We need new words

The late Douglas Adams co-wrote a superb book, The Meaning of Liff, which attempted to find new words to describe universal experiences. In these net-everywhere days, we probably need to update it to describe situations such as these:

* The moment when, one second after sending a superbly bitchy email, you realise you’ve sent it to the person you’re being bitchy about instead of the person you wanted to bitch about them to.

* As above, but when you realise you’ve sent the message to 700 people.

* The combination of horror and morbid curiosity you feel when you’re troubleshooting someone else’s PC and discover their saved porn searches in the browser’s autocomplete.

* The amazing mechanism whereby you take delivery of a shiny new something – gadget, computer, whatever – and the manufacturer immediately doubles the specification and halves the price.

* The pathetic attempts you make to distract the in-laws’ attention during dinner when you realise you haven’t removed “Wu-Tang Clan Ain’t Nuthin Ta Fuck Wit” from your iTunes playlist.

Any more?

5 thoughts on “We need new words

  1. Tony Kiernan says:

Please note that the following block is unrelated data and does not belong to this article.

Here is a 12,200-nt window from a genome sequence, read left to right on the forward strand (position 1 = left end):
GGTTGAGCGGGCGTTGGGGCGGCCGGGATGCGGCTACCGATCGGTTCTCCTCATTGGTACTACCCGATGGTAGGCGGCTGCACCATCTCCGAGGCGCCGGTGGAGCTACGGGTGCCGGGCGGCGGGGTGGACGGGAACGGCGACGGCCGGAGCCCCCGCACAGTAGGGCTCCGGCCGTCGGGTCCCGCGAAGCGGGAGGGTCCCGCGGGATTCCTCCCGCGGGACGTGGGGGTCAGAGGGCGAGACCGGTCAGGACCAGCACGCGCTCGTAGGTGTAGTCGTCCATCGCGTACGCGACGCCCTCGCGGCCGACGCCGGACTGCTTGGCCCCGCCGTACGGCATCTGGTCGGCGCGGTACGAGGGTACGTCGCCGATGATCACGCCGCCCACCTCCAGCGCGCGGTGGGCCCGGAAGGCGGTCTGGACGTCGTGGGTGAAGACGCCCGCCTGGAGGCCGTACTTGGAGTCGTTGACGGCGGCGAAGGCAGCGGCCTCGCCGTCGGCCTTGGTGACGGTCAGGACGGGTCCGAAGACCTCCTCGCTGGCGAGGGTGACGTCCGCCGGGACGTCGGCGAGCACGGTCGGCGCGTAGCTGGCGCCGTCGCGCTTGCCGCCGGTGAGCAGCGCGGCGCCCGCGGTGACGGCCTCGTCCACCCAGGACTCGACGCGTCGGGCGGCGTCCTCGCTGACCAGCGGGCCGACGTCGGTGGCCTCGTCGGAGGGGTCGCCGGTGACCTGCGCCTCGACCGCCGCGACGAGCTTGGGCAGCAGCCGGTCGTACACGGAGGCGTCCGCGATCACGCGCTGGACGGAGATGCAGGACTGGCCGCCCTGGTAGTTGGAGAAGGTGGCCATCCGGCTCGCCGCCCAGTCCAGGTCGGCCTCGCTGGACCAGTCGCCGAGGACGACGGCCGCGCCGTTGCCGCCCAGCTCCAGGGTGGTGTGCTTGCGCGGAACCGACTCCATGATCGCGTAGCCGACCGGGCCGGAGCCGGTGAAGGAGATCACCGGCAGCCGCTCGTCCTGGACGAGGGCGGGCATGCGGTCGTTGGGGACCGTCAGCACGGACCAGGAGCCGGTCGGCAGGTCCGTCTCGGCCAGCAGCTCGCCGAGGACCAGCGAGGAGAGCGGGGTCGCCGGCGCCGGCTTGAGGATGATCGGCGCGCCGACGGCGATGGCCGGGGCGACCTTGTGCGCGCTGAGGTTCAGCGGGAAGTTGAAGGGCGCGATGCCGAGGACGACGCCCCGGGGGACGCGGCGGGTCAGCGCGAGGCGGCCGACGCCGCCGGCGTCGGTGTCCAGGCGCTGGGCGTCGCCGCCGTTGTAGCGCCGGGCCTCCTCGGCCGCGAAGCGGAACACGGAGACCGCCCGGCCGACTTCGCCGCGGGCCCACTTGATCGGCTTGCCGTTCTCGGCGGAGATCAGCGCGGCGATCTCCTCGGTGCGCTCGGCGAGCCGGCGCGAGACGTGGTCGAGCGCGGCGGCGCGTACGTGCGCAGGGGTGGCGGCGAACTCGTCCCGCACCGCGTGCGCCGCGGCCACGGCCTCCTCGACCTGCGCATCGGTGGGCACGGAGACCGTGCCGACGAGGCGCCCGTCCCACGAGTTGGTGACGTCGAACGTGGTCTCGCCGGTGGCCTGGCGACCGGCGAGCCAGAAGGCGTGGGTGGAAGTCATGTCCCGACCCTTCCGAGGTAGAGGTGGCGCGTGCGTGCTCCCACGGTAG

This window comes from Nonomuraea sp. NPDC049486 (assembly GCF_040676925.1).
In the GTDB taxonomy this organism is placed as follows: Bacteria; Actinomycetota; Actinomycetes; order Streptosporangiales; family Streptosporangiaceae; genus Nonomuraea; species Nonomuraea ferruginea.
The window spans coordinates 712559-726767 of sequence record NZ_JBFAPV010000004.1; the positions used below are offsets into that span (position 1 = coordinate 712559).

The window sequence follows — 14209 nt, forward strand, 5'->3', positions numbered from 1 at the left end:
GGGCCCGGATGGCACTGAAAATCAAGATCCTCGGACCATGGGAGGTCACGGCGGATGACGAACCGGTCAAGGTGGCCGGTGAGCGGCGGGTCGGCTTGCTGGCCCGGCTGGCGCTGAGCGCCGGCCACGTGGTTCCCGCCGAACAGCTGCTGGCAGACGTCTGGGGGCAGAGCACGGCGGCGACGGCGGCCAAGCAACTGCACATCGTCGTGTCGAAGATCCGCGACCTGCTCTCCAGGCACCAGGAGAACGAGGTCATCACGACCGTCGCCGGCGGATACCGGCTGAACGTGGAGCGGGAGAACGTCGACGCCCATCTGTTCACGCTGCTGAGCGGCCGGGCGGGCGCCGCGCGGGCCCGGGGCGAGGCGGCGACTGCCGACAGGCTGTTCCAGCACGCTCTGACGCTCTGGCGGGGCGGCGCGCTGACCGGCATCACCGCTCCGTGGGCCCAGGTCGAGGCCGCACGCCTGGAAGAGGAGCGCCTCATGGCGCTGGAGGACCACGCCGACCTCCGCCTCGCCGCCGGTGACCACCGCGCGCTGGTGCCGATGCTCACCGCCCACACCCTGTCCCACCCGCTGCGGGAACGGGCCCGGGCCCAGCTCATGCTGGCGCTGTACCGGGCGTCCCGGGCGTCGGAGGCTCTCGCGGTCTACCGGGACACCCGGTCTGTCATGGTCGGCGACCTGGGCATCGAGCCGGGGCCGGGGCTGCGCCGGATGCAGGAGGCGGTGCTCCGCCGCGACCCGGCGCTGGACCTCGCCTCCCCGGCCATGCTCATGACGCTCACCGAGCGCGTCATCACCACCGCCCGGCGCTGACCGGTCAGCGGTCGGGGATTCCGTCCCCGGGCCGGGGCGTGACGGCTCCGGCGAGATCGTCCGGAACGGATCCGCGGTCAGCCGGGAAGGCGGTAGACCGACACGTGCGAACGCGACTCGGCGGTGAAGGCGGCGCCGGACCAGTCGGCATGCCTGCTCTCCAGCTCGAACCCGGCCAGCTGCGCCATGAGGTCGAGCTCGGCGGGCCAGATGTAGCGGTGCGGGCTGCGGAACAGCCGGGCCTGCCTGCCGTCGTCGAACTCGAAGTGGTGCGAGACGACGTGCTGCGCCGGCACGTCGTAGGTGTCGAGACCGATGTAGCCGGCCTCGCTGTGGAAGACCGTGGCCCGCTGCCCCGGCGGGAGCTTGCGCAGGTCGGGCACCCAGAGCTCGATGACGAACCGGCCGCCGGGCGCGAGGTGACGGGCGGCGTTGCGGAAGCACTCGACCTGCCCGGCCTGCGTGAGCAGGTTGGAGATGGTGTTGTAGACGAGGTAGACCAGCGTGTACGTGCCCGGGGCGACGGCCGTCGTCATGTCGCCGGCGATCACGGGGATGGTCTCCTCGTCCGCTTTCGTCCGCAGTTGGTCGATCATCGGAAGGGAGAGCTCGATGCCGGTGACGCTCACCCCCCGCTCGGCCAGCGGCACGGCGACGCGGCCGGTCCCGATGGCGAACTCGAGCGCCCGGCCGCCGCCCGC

So, your in-laws were round getting you to fix their PC, what exactly did you find that you felt you needed to bitch about in an email?

    Short-sighted vampire – Spectacular.

  2. Ronnie says:

    The feeling you get when you realise you haven’t blogged for a week but have nothing interesting to say. Add this to the realisation you have that only 3 of your friends are going to read whatever you post about…

  3. Squander Two says:

    > The moment when, one second after sending a superbly bitchy email, you realise you’ve sent it to the person you’re being bitchy about instead of the person you wanted to bitch about them to.

    And the fear, just after sending an email, that you have done that, even though you haven’t.

    I get that a lot.

  4. Squander Two says:

    Incidentally, there are two words from The Meaning Of Liff that I still use on a regular basis:

    Ludlow: a book or folded bit of paper stuck under the leg of a wobbly bit of furniture.

    Amersham: a sneeze which tickles but never comes.

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